The second issue is whether the Director of the Division of Lands properly found that the sale was in the best interests of the state. Alas. Stat. § 38.05.035(a)(14). No formal, written finding is required, but, as pointed out by the concurrence, the director's determination is judicially reviewable.
The third issue is whether the Division of Lands failed to consult, as required by Alas. Stat. § 35.05.305, with local planning agencies prior to the sale. Defendant's claim that plaintiffs lack standing to raise this allegation is without merit. Alaska follows the injury in fact test of standing. Wagstaff v. Superior Court, Family Division, 535 P.2d 1220 (Alas. 1975). As commercial fishermen of Kachemak Bay, plaintiffs clearly will be adversely affected sufficiently to be injured by the sale. Notwithstanding that the state need not consult with plaintiffs under § 305, the court's concern is not with the substantive nature of the plaintiffs' claims but with the plaintiffs' interest in the resolution of those claims.
Section 305 requires joint study and review of public land sales by the Director of Lands and local planning agencies. This process must be considered in the context of the constitutional mandate to safeguard the public's interest in the disposition of state natural resources. Alas. Const. art. VIII, § 10. Section 305, when read with the definition of land (which includes "resources") in Alas. Stat. § 38.05.365(16), applies to lease sales of oil and gas. The agency's interpretation of the statutory language is not controlling, since it is not a matter of agency expertise to which the court should defer. In addition, requiring local consultation as to leases will not paralyze agency administration of mining claims, which do not come within the ambit of § 305. Furthermore, local consultation can be no more inconvenient than pre-sale negotiations with oil and gas companies. Finally, Kachemak Bay, which is offshore of the plaintiffs' communities of Homer and Seldovia, satisfies the statutory test that public lands be "adjacent to" the localities consulted Alas. Stat. § 38.05.305. Therefore, Homer and Seldovia should have been consulted prior to the sale.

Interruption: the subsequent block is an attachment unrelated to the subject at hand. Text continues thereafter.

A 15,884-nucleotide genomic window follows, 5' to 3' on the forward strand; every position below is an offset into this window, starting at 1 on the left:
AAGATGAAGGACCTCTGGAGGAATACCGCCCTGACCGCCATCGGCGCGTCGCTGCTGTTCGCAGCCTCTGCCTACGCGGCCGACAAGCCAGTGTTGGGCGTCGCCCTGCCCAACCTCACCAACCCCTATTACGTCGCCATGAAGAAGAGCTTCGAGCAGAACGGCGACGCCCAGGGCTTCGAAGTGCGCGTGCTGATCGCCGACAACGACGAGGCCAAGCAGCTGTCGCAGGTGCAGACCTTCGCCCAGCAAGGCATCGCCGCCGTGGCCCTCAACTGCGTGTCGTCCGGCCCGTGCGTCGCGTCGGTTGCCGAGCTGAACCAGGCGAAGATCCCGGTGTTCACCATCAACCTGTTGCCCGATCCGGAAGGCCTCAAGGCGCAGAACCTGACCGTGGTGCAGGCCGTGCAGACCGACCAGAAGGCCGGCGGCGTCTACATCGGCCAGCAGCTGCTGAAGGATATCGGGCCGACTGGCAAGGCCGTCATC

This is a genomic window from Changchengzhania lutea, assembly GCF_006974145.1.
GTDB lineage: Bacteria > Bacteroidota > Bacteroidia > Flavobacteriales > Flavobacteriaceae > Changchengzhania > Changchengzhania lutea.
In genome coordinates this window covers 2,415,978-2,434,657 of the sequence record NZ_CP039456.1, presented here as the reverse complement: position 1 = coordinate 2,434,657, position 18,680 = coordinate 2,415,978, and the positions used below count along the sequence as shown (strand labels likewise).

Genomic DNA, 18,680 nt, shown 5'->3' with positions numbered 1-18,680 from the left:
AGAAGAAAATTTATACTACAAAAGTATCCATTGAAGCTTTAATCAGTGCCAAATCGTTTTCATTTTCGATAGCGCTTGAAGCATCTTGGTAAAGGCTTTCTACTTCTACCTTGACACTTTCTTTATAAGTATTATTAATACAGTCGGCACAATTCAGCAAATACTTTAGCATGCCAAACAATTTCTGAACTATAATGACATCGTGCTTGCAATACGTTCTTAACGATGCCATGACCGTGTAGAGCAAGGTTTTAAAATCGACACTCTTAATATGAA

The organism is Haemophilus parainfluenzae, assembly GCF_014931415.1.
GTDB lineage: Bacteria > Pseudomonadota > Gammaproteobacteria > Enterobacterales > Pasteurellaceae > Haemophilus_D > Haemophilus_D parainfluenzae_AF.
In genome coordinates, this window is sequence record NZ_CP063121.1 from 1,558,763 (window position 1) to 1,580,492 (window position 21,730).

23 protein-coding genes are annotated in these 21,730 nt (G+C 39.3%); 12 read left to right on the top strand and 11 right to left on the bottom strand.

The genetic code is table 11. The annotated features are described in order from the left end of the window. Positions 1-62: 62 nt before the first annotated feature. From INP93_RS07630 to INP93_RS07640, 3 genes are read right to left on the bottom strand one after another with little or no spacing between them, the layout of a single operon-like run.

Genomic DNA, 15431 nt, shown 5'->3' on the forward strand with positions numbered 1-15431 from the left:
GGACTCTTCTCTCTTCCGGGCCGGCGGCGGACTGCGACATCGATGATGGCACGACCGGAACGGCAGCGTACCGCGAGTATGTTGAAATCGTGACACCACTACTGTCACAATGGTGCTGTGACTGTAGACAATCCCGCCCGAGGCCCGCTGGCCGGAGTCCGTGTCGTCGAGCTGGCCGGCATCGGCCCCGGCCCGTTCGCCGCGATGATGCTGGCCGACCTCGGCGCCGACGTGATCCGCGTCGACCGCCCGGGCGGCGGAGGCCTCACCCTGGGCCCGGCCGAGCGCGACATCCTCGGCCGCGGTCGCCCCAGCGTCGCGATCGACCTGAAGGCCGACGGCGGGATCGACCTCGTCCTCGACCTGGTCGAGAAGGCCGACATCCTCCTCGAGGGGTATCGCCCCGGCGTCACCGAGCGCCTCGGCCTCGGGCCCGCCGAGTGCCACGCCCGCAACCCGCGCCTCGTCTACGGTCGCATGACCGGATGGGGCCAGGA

The court applies its ruling only prospectively. The case is one of first impression. Also, settled property rights would be vulnerable to attack with a retrospective holding. And the oil companies were entitled to rely on the department's long-standing, and not implausible, interpretation of § 305.
In other matters, plaintiffs are not barred by the statute of limitations, since the declaratory judgment act, Alas. Stat. § 22.10.020(b), does not set a 30-day limit on actions. See Alyeska Ski Corp. v. Holdsworth, 426 P.2d 1006 (Alas. 1967). Also official records, even though not generated by the Division of Lands, are authenticated evidence, not subject to the hearsay rule, and admissible to show notice of knowledge.
Reversed in part, affirmed in part, and remanded for proceedings consistent with this opinion and the concurrence.